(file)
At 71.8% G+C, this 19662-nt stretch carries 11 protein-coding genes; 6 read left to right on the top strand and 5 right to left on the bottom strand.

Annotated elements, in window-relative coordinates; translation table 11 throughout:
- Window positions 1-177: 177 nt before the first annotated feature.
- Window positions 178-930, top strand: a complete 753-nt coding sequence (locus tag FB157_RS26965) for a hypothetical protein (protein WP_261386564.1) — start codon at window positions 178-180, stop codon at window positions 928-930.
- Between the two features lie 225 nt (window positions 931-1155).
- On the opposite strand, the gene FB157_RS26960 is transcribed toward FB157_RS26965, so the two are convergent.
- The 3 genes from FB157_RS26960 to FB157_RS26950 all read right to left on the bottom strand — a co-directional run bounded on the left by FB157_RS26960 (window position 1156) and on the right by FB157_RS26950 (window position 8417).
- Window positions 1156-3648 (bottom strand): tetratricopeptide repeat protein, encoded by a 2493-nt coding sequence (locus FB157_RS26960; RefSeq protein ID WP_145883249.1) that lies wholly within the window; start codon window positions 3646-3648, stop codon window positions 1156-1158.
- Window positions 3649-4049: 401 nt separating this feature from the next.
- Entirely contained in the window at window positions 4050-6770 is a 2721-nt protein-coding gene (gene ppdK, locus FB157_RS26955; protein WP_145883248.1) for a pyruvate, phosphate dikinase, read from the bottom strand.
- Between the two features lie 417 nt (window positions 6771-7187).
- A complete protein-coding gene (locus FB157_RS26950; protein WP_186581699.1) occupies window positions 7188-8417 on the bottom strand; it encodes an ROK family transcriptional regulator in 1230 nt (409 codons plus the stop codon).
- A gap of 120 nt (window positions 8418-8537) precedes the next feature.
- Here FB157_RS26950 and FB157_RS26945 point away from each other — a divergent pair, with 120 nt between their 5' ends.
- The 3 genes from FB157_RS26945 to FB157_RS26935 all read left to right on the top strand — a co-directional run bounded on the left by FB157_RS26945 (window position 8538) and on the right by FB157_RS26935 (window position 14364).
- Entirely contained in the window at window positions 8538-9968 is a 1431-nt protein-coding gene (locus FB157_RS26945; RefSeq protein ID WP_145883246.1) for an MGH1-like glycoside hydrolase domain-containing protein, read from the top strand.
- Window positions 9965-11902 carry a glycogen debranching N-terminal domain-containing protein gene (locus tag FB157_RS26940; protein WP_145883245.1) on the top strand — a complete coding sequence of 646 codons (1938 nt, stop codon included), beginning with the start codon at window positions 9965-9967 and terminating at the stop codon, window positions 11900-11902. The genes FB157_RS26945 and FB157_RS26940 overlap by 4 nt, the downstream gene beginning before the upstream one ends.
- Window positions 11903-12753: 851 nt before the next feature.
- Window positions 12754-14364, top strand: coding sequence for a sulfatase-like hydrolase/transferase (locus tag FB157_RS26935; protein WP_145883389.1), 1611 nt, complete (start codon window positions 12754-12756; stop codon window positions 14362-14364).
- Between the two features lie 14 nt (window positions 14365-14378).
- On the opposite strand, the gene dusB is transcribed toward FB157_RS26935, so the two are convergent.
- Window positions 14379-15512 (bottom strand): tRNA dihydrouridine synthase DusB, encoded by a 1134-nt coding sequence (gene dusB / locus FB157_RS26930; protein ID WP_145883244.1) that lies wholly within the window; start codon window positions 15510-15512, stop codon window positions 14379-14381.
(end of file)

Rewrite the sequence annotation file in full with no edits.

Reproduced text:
At 71.8% G+C, this 19662-nt stretch carries 11 protein-coding genes; 6 read left to right on the top strand and 5 right to left on the bottom strand.

Annotated elements, in window-relative coordinates; translation table 11 throughout:
- Window positions 1-177: 177 nt before the first annotated feature.
- Window positions 178-930, top strand: a complete 753-nt coding sequence (locus tag FB157_RS26965) for a hypothetical protein (protein WP_261386564.1) — start codon at window positions 178-180, stop codon at window positions 928-930.
- Between the two features lie 225 nt (window positions 931-1155).
- On the opposite strand, the gene FB157_RS26960 is transcribed toward FB157_RS26965, so the two are convergent.
- The 3 genes from FB157_RS26960 to FB157_RS26950 all read right to left on the bottom strand — a co-directional run bounded on the left by FB157_RS26960 (window position 1156) and on the right by FB157_RS26950 (window position 8417).
- Window positions 1156-3648 (bottom strand): tetratricopeptide repeat protein, encoded by a 2493-nt coding sequence (locus FB157_RS26960; RefSeq protein ID WP_145883249.1) that lies wholly within the window; start codon window positions 3646-3648, stop codon window positions 1156-1158.
- Window positions 3649-4049: 401 nt separating this feature from the next.
- Entirely contained in the window at window positions 4050-6770 is a 2721-nt protein-coding gene (gene ppdK, locus FB157_RS26955; protein WP_145883248.1) for a pyruvate, phosphate dikinase, read from the bottom strand.
- Between the two features lie 417 nt (window positions 6771-7187).
- A complete protein-coding gene (locus FB157_RS26950; protein WP_186581699.1) occupies window positions 7188-8417 on the bottom strand; it encodes an ROK family transcriptional regulator in 1230 nt (409 codons plus the stop codon).
- A gap of 120 nt (window positions 8418-8537) precedes the next feature.
- Here FB157_RS26950 and FB157_RS26945 point away from each other — a divergent pair, with 120 nt between their 5' ends.
- The 3 genes from FB157_RS26945 to FB157_RS26935 all read left to right on the top strand — a co-directional run bounded on the left by FB157_RS26945 (window position 8538) and on the right by FB157_RS26935 (window position 14364).
- Entirely contained in the window at window positions 8538-9968 is a 1431-nt protein-coding gene (locus FB157_RS26945; RefSeq protein ID WP_145883246.1) for an MGH1-like glycoside hydrolase domain-containing protein, read from the top strand.
- Window positions 9965-11902 carry a glycogen debranching N-terminal domain-containing protein gene (locus tag FB157_RS26940; protein WP_145883245.1) on the top strand — a complete coding sequence of 646 codons (1938 nt, stop codon included), beginning with the start codon at window positions 9965-9967 and terminating at the stop codon, window positions 11900-11902. The genes FB157_RS26945 and FB157_RS26940 overlap by 4 nt, the downstream gene beginning before the upstream one ends.
- Window positions 11903-12753: 851 nt before the next feature.
- Window positions 12754-14364, top strand: coding sequence for a sulfatase-like hydrolase/transferase (locus tag FB157_RS26935; protein WP_145883389.1), 1611 nt, complete (start codon window positions 12754-12756; stop codon window positions 14362-14364).
- Between the two features lie 14 nt (window positions 14365-14378).
- On the opposite strand, the gene dusB is transcribed toward FB157_RS26935, so the two are convergent.
- Window positions 14379-15512 (bottom strand): tRNA dihydrouridine synthase DusB, encoded by a 1134-nt coding sequence (gene dusB / locus FB157_RS26930; protein ID WP_145883244.1) that lies wholly within the window; start codon window positions 15510-15512, stop codon window positions 14379-14381.